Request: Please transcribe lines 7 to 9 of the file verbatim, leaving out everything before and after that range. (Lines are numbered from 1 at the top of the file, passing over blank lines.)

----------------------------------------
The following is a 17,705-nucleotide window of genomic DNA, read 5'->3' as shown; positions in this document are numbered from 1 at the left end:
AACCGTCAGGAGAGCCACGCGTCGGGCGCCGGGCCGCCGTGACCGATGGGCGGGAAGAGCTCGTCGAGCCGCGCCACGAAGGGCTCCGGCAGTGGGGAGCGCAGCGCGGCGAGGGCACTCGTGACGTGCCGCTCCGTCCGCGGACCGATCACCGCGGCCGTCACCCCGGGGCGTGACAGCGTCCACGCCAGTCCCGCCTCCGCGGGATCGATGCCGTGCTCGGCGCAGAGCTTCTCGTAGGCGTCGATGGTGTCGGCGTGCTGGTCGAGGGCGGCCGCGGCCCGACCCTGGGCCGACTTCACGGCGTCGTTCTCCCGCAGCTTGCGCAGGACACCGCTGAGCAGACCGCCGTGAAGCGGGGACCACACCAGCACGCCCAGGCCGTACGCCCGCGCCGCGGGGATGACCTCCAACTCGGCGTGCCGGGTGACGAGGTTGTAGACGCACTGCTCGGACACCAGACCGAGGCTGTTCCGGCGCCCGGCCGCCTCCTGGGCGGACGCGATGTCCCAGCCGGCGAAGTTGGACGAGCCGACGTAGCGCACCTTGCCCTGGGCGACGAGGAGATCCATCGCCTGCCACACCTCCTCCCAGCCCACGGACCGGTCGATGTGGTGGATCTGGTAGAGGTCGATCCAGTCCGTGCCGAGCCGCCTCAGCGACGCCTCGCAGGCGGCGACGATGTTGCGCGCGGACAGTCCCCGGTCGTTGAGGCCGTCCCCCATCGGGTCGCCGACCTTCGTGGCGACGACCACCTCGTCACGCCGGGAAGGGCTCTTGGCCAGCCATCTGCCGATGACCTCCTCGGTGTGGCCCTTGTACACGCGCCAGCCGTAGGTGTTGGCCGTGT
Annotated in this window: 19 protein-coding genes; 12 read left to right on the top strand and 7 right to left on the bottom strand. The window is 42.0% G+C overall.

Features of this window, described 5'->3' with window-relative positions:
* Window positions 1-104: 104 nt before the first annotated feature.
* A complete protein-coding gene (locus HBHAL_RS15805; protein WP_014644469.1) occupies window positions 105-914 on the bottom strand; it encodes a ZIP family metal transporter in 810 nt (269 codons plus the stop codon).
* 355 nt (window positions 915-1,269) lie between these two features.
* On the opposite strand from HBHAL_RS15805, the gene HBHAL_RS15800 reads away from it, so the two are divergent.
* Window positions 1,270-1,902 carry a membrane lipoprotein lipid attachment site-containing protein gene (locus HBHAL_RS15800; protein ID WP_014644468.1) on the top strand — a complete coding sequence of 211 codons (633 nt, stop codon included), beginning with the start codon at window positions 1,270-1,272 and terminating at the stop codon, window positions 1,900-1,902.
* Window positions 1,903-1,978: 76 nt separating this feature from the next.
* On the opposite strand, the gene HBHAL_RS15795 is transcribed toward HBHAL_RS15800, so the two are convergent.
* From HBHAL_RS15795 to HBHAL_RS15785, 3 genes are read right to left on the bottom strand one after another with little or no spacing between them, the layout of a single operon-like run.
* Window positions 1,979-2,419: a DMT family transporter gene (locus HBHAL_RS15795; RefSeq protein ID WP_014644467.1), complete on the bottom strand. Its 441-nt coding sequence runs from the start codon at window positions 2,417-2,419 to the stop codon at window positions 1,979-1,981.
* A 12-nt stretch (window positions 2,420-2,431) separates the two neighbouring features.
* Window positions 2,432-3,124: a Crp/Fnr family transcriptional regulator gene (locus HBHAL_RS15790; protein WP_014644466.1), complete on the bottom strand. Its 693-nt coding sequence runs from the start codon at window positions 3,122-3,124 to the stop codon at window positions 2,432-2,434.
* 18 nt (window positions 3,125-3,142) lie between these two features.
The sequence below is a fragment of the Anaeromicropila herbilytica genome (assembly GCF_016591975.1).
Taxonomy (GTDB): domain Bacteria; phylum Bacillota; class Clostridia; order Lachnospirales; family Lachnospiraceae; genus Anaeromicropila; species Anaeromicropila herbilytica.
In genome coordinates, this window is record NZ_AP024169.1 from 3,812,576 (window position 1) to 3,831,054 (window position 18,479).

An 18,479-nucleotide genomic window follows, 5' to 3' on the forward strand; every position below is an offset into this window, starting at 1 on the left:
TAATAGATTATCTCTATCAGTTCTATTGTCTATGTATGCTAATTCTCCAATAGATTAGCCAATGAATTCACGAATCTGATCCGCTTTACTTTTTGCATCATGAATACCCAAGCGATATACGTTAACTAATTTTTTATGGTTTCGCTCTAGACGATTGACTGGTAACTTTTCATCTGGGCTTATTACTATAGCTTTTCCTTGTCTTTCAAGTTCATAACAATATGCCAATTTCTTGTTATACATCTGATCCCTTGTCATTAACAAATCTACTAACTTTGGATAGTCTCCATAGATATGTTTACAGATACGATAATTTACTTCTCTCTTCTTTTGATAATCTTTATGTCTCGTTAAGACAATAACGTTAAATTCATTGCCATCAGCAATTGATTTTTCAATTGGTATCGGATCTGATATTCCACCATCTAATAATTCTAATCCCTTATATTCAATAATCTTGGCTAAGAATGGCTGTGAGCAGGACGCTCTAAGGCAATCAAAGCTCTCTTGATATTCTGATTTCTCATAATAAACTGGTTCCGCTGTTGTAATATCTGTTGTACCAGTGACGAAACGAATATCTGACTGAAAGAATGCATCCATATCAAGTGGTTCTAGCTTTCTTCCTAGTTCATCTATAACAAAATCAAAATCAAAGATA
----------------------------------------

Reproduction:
* 355 nt (window positions 915-1,269) lie between these two features.
* On the opposite strand from HBHAL_RS15805, the gene HBHAL_RS15800 reads away from it, so the two are divergent.
* Window positions 1,270-1,902 carry a membrane lipoprotein lipid attachment site-containing protein gene (locus HBHAL_RS15800; protein ID WP_014644468.1) on the top strand — a complete coding sequence of 211 codons (633 nt, stop codon included), beginning with the start codon at window positions 1,270-1,272 and terminating at the stop codon, window positions 1,900-1,902.